Clinical Presentation and Treatment of Pediatric Patients with Eosinophilic Esophagitis

Chris A. Liacouras, MD

Chris A. Liacouras, MD 

Co-Director, Center for Pediatric Eosinophilic Disorders
The Children’s Hospital of Philadelphia
Professor of Pediatrics, University of  Pennsylvania School of Medicine
Philadelphia, Pennsylvania

G&H What is the incidence of eosinophilic esophagitis in children?

CL Eosinophilic esophagitis is a chronic, immune/antigen-mediated, esophageal disease characterized clinically by symptoms related to esophageal dysfunction and histologically by eosinophil-predominant inflammation. The exact incidence of this disease is still unknown. Initial studies in the early 2000s reported incidence rates of approximately 1 in 10,000 individuals. The current incidence rate is likely higher—closer to 1 in 2,500 individuals. Pediatric gastroenterologists usually see more new patients with eosinophilic esophagitis than new patients with Crohn’s disease. Eosinophilic esophagitis appears to be more prevalent in whites, but it is currently being diagnosed more often in nearly all races. The disease is more commonly seen in males than females.

Several years ago, we adopted an ICD-9 code for reporting this disease; we hope to have collected enough data in the near future to learn more about its incidence and epidemiology.

G&H Is eosinophilic esophagitis being recognized more frequently in children?

CL The increase in incidence is likely due to a combination of the disease being recognized more frequently in patients as well as the disease occurring more often. By now, nearly all pediatric gastroenterologists know about this disease, and we rarely miss its diagnosis. When performing endoscopy in the 1980s and 1990s, we biopsied every patient and rarely saw patients with eosinophilic esophagitis, so the disease is actually occurring more frequently as well.

G&H What are the most common presenting symptoms in pediatric patients with eosinophilic esophagitis?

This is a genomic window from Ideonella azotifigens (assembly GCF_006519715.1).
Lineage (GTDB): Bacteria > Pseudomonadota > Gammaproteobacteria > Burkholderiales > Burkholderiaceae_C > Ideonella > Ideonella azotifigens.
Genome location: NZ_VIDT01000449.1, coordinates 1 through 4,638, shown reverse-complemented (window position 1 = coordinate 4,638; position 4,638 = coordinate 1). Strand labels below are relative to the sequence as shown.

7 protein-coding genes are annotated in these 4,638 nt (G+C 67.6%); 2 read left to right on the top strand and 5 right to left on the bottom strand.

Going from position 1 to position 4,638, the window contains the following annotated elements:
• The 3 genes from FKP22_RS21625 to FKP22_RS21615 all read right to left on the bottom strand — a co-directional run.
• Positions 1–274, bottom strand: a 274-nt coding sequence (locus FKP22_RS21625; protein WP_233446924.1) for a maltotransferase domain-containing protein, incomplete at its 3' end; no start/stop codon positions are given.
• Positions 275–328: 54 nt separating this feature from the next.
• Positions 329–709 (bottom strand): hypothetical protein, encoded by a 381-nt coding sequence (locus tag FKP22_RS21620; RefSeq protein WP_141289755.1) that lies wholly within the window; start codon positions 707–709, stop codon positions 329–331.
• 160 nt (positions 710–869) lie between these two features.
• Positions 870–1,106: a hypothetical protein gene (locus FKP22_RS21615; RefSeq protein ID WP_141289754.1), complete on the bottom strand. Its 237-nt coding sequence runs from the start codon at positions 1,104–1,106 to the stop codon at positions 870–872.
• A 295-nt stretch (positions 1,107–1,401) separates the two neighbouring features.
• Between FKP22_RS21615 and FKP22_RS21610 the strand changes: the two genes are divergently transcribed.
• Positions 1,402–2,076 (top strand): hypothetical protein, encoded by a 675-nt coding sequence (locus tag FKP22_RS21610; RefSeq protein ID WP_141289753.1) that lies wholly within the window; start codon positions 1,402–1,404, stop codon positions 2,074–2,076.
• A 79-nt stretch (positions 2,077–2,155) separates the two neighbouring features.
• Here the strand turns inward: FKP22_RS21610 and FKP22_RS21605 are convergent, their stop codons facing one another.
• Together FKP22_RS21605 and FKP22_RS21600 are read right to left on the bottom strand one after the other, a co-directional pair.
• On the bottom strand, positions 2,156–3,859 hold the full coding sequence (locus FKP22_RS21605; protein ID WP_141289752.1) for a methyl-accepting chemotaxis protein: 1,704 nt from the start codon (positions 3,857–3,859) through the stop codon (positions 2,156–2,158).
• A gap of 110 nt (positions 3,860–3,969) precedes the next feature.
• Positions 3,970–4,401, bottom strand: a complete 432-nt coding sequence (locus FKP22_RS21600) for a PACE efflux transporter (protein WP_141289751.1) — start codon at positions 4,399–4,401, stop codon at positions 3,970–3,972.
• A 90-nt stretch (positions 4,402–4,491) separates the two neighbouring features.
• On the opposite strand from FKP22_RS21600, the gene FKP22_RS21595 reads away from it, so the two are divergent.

CL Pediatric patients with eosinophilic esophagitis present not only with dysphagia and swallowing difficulties—as do adults with the disease—but also with abdominal pain, reflux-like symptoms, and heartburn. For approximately every 10 children who go to a gastroenterologist for treatment of reflux, 1 child actually has eosinophilic esophagitis. I believe that a significant proportion of adults with reflux have a similar presentation, but this finding has not been reported to date.

G&H Since the presenting symptoms are often similar, how is eosinophilic esophagitis differentiated from gastroesophageal reflux disease?

CL When pediatric patients present with reflux, they are usually treated with a proton pump inhibitor. If their symptoms do not improve or completely resolve—or if they resolve but then recur when the medication is discontinued—an endoscopy with a biopsy should be performed to determine whether the patient has eosinophilic esophagitis. Because the symptoms of eosinophilic esophagitis and gastroesophageal reflux disease are similar, the only way to differentiate the 2 conditions is to treat the patient with a proton pump inhibitor to see if the eosinophilia resolves. Without performing both an endoscopy and a biopsy, gastroenterologists cannot definitively determine the cause of the patient’s symptoms. Eosinophilic esophagitis can only be diagnosed by the degree of esophageal eosinophilia in the biopsy. Blood tests do not have a role in diagnosis; to date, the only true diagnostic tool is endoscopy with biopsy.

It is important to stress that the mere presence of eosinophils in the esophagus is not enough to establish a diagnosis of eosinophilic esophagitis. When eosinophils are identified in the esophagus, the gastroenterologist must determine whether they are unresponsive to proton pump inhibitors (in order to exclude other diseases, particularly gastroesophageal reflux disease). The gastroenterologist should also look for the classic symptoms of eosinophilic esophagitis.

G&H Do most pediatric patients with eosinophilic esophagitis also have gastroesophageal reflux disease?